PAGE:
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  1. ArchDaily
  2. Projects
  3. Laboratory
  4. The Netherlands
  5. DHV Architects
  6. 2009
  7. Van Leeuwenhoek Laboratory / DHV Architects

Van Leeuwenhoek Laboratory / DHV Architects

  • 01:00 - 29 April, 2010
Van Leeuwenhoek Laboratory / DHV Architects
Van Leeuwenhoek Laboratory / DHV Architects, © Rene de Wit
© Rene de Wit

© Rene de Wit © Rene de Wit © Rene de Wit © Koos Rensen +22

  • Architects

  • Location

  • Architects

    DHV Architects
  • Principal Architect

    Robert Collignon
  • Structural Engineer

    DHV B.V.
  • Building Physics

    DHV B.V.
  • Client

    TNO Finance & Real Estate
  • Mechanical, Electronic And Control Systems

    Deerns B.V.
  • Contractor

    Heijmans (Civil), Burgers Ergon (Utilities)
  • Area

    10300.0 sqm
  • Project Year

  • Photographs

From the architect. The Van Leeuwenhoek Laboratory is an advanced research facility for nanotechnology. It is unique in being the only laboratory where a national research organization and a leading technology university join forces to create the extraordinary. This state-of-the-art facility is the result of decades of pioneering research by TNO and TU Delft. Whether it is science, education, R&D or business opportunities: Delft is at the heart of nanotechnology innovations worldwide.

© Rene de Wit
© Rene de Wit

Industrial buildings are characterized by a pragmatic and process-driven configuration. Unlike schools, theaters and libraries it’s not the user-experience but the industrial process which is leading. Form follows function.

© Rene de Wit
© Rene de Wit

Progressive and very complex research places extremely high demands on the building. The underlying principle of the architectonic design was to once again place humans in a central position. The focus thus lies on communication between the building’s users, but also on (visual) communication with the outside world – the atrium plays an important role in this. It forms an interface between the clean rooms (machine) and users. The atrium is suitable for meetings and stimulates an exchange of knowledge.

© Rene de Wit
© Rene de Wit

Because the building is occupied around the clock, at night it acts as a beacon for its surroundings. The main corridors adjoin the outer facades in such a way that the scientists become visible from the campus and the daylight and heat load of the cleanrooms can be regulated more efficiently.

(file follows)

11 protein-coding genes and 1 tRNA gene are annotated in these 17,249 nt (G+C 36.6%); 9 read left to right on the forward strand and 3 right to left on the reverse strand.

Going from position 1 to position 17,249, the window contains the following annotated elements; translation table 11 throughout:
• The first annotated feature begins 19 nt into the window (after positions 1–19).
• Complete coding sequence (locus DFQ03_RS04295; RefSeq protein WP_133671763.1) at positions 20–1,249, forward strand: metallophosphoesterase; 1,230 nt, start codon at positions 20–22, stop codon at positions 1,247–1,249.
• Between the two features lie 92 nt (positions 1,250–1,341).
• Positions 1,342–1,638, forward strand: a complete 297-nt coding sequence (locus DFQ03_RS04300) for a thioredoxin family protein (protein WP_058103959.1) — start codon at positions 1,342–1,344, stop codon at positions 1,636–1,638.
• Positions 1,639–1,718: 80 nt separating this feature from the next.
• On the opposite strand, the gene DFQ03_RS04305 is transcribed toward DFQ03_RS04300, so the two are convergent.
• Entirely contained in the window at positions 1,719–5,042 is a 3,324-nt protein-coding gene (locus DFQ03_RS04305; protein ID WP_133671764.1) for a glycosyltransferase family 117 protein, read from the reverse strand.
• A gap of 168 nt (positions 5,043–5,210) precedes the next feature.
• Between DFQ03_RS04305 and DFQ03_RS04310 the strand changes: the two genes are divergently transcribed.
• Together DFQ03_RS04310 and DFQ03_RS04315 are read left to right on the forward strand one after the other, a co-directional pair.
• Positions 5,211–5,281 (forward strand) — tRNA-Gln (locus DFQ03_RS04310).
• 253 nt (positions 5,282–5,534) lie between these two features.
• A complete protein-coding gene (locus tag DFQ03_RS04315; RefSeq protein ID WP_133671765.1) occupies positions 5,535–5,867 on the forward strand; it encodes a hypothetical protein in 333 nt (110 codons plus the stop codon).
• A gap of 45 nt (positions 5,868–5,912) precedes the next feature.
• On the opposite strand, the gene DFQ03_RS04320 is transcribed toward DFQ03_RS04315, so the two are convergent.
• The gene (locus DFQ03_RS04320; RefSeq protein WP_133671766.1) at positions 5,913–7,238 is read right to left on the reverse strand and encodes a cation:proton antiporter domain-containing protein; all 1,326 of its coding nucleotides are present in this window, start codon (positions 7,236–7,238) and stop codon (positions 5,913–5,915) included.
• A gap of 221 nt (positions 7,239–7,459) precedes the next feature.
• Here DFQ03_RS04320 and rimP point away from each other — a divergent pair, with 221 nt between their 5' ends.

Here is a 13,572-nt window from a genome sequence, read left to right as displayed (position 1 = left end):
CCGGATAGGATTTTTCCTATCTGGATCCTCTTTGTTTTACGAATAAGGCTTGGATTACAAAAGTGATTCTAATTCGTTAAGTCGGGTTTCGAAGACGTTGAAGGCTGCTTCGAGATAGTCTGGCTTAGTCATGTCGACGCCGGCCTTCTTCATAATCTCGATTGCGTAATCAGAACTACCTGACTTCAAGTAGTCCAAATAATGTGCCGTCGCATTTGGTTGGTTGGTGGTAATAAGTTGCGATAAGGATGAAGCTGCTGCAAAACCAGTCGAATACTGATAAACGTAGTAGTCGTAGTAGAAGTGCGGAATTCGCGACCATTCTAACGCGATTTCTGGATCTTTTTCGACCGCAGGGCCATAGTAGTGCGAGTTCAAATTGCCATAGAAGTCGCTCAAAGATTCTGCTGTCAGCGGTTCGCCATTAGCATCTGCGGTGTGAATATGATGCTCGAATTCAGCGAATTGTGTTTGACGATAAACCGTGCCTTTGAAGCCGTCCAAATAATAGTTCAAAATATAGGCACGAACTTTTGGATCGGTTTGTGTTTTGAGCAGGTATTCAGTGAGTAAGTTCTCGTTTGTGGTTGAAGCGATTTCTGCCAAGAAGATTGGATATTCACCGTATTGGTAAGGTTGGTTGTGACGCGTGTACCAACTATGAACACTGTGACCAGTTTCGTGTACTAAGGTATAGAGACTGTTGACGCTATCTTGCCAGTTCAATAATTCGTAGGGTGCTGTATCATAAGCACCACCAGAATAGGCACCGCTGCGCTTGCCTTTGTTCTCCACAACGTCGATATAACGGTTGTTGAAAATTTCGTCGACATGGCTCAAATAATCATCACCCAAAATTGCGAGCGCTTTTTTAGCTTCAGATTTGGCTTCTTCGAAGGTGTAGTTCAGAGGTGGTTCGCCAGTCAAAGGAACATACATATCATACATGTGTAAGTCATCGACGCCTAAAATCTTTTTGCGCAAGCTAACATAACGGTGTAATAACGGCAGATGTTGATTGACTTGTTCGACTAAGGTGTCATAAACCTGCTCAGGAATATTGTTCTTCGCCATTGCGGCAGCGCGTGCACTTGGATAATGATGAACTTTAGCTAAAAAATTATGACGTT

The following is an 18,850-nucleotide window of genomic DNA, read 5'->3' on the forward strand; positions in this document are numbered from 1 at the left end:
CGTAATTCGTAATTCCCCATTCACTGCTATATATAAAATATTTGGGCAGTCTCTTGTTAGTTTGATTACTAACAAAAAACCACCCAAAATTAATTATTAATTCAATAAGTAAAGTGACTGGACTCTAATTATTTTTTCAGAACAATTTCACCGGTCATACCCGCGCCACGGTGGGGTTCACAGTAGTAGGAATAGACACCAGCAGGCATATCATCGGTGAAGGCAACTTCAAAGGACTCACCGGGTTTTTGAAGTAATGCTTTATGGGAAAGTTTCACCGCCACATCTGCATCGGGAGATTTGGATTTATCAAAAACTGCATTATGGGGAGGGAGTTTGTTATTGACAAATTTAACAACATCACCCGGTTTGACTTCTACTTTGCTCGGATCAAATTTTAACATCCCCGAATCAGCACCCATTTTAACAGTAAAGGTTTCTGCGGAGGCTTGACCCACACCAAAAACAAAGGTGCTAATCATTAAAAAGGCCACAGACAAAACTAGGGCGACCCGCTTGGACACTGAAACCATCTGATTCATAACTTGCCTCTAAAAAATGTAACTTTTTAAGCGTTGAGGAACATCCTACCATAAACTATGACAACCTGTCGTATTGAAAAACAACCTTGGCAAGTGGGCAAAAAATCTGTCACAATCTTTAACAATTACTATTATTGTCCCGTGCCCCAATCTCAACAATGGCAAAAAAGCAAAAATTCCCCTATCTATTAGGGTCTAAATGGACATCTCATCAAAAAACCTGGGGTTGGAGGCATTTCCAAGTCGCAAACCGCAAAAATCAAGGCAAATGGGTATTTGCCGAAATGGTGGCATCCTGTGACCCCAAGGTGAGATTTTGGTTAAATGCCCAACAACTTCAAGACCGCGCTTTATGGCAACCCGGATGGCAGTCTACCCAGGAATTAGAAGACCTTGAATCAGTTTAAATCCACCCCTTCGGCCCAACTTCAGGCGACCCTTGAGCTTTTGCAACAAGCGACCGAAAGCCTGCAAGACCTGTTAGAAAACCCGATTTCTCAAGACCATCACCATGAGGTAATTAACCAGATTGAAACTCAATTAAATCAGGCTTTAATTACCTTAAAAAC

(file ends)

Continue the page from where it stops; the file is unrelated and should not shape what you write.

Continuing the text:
The colored perforations in the building’s façade provide insight into the technology of the future, from within the building they serve as guiding points for the technical staff.

© Rene de Wit
© Rene de Wit
Location to be used only as a reference. It could indicate city/country but not exact address. Cite: "Van Leeuwenhoek Laboratory / DHV Architects" 29 Apr 2010. ArchDaily. Accessed . <>
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Curves 'Graph · January 21, 2012

Van Leeuwenhoek Laboratory / DHV Architects | ArchDaily via @archdaily

sudark · November 17, 2010

The colorful and playful punched windows seem out of phase with the general concept and feel of the building. It is too weak to be a counterpoint to the stark and sleek nature of the rest of the design and is consequently overpowered by it. Aside from that, it is quite a well done building.

Nicholas Patten · May 01, 2010

Nicely Designed: Van Leeuwenhoek Laboratory.

Architecture News · April 30, 2010

RT @archdaily: Van Leeuwenhoek Laboratory / DHV Architects

Architecture Design · April 30, 2010

RT| Van Leeuwenhoek Laboratory / DHV Architects: © Rene de Wit
Architects: DHV Architects
Location: Delf... @archdaily


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